Lillie Gant, Wife, Femle, age 36, born Mississippi
Jamie D Gant, Son, M, age 17, born Mississippi
Alethia Gant, Daughter, F, age 12, born Mississippi
William W Gant, Father, M, age 76, born Mississippi

Record Source:
"United States Census, 1920," database with images, FamilySearch ( : accessed 19 November 2018), William W Gant in household of Robert L Gant, Crystal Springs, Copiah, Mississippi, United States; citing ED 62, sheet 7A, line 24, family 153, NARA microfilm publication T625 (Washington D.C.: National Archives and Records Administration, 1992), roll 874; FHL microfilm 1,820,874.

Robert L was called Bob. For over two decades he worked as a professional tracker of criminals on the run. Bob raised Bloodhounds which he used in the chasing business. Robert was quite successful in what he was doing - meaning training the animals and tracking the evildoers. Both Robert and his dogs were well-known in the Mississippi area where they lived.

Lake Chautauqua, Crystal Springs

Actually, due to the amazing skills and the intelligence of the Bloodhounds (commonly known as Gant Bloodhounds), Bob became a sort of local celebrity. A series of articles which told about his "professional adventures" was published in The Monroe-News Star (a New Orleans newspaper) in the 1920s. According to the newspaper articles, Robert cared for the dogs with love, he fed them with eggs, bread and milk. They were also taught not to take the food from anybody else than their owner. (13)

Bloodhound puppy

In April 1920 Bob Gant and his dogs were part of a posse led by Sheriff Nicholson which was set to track and chase the man who killed Charlie McCoy and wounded quite a few others including the murderer trackers. When approached by the Sherrif, Bob and his Bloodhounds, the culprit did not wish to surrender and started shooting again. Sheriff Nicholson was wounded in the forehead, above the right eye, our Bob got a shot in the back of his neck. They managed to catch the shooter anyway. Luckily, the wounds were not fatal and both the lawman and our cousin recovered later. (14)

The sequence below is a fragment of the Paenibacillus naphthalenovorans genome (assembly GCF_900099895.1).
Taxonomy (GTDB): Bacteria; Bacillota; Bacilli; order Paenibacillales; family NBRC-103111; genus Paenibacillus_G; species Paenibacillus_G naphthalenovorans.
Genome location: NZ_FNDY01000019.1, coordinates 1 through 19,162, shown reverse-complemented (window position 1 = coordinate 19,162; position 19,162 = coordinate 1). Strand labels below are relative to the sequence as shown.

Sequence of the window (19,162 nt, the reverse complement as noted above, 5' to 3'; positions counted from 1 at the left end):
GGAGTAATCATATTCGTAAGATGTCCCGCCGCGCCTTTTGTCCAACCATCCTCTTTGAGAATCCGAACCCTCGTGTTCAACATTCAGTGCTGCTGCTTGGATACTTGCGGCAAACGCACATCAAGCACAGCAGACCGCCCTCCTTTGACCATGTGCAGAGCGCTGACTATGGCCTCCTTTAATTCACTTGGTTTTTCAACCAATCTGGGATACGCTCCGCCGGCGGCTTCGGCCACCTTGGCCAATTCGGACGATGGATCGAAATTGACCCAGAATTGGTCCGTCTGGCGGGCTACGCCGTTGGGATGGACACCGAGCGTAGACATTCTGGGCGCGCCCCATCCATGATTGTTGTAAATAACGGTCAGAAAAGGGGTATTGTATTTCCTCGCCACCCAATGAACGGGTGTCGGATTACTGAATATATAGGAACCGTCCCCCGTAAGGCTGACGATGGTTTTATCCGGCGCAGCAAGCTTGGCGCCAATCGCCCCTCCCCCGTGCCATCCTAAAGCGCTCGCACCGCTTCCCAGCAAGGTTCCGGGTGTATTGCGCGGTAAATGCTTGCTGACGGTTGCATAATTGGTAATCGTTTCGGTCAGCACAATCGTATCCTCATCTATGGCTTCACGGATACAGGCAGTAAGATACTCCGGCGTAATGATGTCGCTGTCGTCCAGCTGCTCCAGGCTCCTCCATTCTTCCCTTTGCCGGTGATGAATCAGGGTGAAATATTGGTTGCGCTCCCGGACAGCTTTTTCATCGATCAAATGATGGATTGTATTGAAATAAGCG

Chasing the criminals was a dangerous business and Robert jeopardised his life and health doing his job. One time Bob was seriously wounded due to a dynamite explosion. He wrote a note which he fixed to the dog collar of one of his Bloodhounds and told the dog to go and get help. The animal came across two men - it grabbed the jeans of one of the passer-byes and made him go toward the place where his injured carer was. The very same man found the message written by Bob and followed the dog then.

Bob Gants bloodhounds 23 Jul 1922 Brooklyn Daily Eagle NY
Bob Gants bloodhounds 23 Jul 1922 Brooklyn Daily Eagle NY Sun, Jul 23, 1922 – Page 80 · The Brooklyn Daily Eagle (Brooklyn, Kings, New York) ·